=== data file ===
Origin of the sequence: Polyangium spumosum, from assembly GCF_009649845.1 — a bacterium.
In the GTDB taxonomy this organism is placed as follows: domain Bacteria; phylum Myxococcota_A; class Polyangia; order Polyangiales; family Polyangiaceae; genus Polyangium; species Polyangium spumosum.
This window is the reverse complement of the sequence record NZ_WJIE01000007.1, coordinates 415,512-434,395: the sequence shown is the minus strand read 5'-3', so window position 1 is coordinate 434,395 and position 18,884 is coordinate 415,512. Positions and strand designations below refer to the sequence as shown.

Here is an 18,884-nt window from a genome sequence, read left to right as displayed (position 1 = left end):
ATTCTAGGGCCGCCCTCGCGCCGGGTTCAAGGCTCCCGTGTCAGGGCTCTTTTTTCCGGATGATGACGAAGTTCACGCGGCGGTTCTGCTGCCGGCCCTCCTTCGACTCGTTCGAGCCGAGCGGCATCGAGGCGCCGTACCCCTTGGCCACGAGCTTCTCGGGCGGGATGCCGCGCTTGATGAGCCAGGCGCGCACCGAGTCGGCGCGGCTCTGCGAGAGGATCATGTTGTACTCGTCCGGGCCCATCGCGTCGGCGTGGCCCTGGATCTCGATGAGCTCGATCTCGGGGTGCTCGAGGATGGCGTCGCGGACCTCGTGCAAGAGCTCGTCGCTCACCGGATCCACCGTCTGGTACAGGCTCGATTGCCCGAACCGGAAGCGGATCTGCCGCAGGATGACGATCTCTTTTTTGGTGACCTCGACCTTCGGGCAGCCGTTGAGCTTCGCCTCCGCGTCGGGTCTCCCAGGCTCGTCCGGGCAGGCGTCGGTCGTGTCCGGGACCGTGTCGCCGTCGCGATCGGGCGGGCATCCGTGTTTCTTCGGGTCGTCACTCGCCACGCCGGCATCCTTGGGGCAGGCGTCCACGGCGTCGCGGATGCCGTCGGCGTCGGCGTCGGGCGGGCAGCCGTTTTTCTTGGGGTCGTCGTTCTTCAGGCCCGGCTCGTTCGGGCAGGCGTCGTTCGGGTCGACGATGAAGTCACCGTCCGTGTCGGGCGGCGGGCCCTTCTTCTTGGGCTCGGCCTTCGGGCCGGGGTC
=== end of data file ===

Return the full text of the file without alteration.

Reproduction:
Origin of the sequence: Polyangium spumosum, from assembly GCF_009649845.1 — a bacterium.
In the GTDB taxonomy this organism is placed as follows: domain Bacteria; phylum Myxococcota_A; class Polyangia; order Polyangiales; family Polyangiaceae; genus Polyangium; species Polyangium spumosum.
This window is the reverse complement of the sequence record NZ_WJIE01000007.1, coordinates 415,512-434,395: the sequence shown is the minus strand read 5'-3', so window position 1 is coordinate 434,395 and position 18,884 is coordinate 415,512. Positions and strand designations below refer to the sequence as shown.

Here is an 18,884-nt window from a genome sequence, read left to right as displayed (position 1 = left end):
ATTCTAGGGCCGCCCTCGCGCCGGGTTCAAGGCTCCCGTGTCAGGGCTCTTTTTTCCGGATGATGACGAAGTTCACGCGGCGGTTCTGCTGCCGGCCCTCCTTCGACTCGTTCGAGCCGAGCGGCATCGAGGCGCCGTACCCCTTGGCCACGAGCTTCTCGGGCGGGATGCCGCGCTTGATGAGCCAGGCGCGCACCGAGTCGGCGCGGCTCTGCGAGAGGATCATGTTGTACTCGTCCGGGCCCATCGCGTCGGCGTGGCCCTGGATCTCGATGAGCTCGATCTCGGGGTGCTCGAGGATGGCGTCGCGGACCTCGTGCAAGAGCTCGTCGCTCACCGGATCCACCGTCTGGTACAGGCTCGATTGCCCGAACCGGAAGCGGATCTGCCGCAGGATGACGATCTCTTTTTTGGTGACCTCGACCTTCGGGCAGCCGTTGAGCTTCGCCTCCGCGTCGGGTCTCCCAGGCTCGTCCGGGCAGGCGTCGGTCGTGTCCGGGACCGTGTCGCCGTCGCGATCGGGCGGGCATCCGTGTTTCTTCGGGTCGTCACTCGCCACGCCGGCATCCTTGGGGCAGGCGTCCACGGCGTCGCGGATGCCGTCGGCGTCGGCGTCGGGCGGGCAGCCGTTTTTCTTGGGGTCGTCGTTCTTCAGGCCCGGCTCGTTCGGGCAGGCGTCGTTCGGGTCGACGATGAAGTCACCGTCCGTGTCGGGCGGCGGGCCCTTCTTCTTGGGCTCGGCCTTCGGGCCGGGGTC